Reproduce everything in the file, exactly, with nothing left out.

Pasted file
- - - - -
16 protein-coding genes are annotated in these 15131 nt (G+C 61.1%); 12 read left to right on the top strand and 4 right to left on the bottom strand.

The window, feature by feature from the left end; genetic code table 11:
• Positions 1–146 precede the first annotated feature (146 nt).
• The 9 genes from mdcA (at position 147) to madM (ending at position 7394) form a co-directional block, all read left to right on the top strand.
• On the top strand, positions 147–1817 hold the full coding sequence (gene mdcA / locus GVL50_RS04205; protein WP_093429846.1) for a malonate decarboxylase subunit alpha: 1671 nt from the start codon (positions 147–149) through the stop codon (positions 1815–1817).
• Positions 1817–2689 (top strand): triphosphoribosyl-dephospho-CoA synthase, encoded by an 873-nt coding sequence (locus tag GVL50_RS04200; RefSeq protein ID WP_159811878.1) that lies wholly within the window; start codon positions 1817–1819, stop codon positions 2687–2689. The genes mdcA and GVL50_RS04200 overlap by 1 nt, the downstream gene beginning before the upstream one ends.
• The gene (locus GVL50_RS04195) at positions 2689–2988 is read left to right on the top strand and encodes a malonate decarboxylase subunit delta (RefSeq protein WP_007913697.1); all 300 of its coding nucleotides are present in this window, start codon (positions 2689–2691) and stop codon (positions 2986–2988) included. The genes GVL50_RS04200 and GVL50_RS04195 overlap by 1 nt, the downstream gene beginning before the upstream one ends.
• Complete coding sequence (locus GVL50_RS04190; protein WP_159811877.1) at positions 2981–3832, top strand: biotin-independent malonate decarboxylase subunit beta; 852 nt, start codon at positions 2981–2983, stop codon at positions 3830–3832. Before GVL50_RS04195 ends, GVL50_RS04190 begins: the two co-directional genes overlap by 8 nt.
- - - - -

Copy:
16 protein-coding genes are annotated in these 15131 nt (G+C 61.1%); 12 read left to right on the top strand and 4 right to left on the bottom strand.

The window, feature by feature from the left end; genetic code table 11:
• Positions 1–146 precede the first annotated feature (146 nt).
• The 9 genes from mdcA (at position 147) to madM (ending at position 7394) form a co-directional block, all read left to right on the top strand.
• On the top strand, positions 147–1817 hold the full coding sequence (gene mdcA / locus GVL50_RS04205; protein WP_093429846.1) for a malonate decarboxylase subunit alpha: 1671 nt from the start codon (positions 147–149) through the stop codon (positions 1815–1817).
• Positions 1817–2689 (top strand): triphosphoribosyl-dephospho-CoA synthase, encoded by an 873-nt coding sequence (locus tag GVL50_RS04200; RefSeq protein ID WP_159811878.1) that lies wholly within the window; start codon positions 1817–1819, stop codon positions 2687–2689. The genes mdcA and GVL50_RS04200 overlap by 1 nt, the downstream gene beginning before the upstream one ends.
• The gene (locus GVL50_RS04195) at positions 2689–2988 is read left to right on the top strand and encodes a malonate decarboxylase subunit delta (RefSeq protein WP_007913697.1); all 300 of its coding nucleotides are present in this window, start codon (positions 2689–2691) and stop codon (positions 2986–2988) included. The genes GVL50_RS04200 and GVL50_RS04195 overlap by 1 nt, the downstream gene beginning before the upstream one ends.
• Complete coding sequence (locus GVL50_RS04190; protein WP_159811877.1) at positions 2981–3832, top strand: biotin-independent malonate decarboxylase subunit beta; 852 nt, start codon at positions 2981–2983, stop codon at positions 3830–3832. Before GVL50_RS04195 ends, GVL50_RS04190 begins: the two co-directional genes overlap by 8 nt.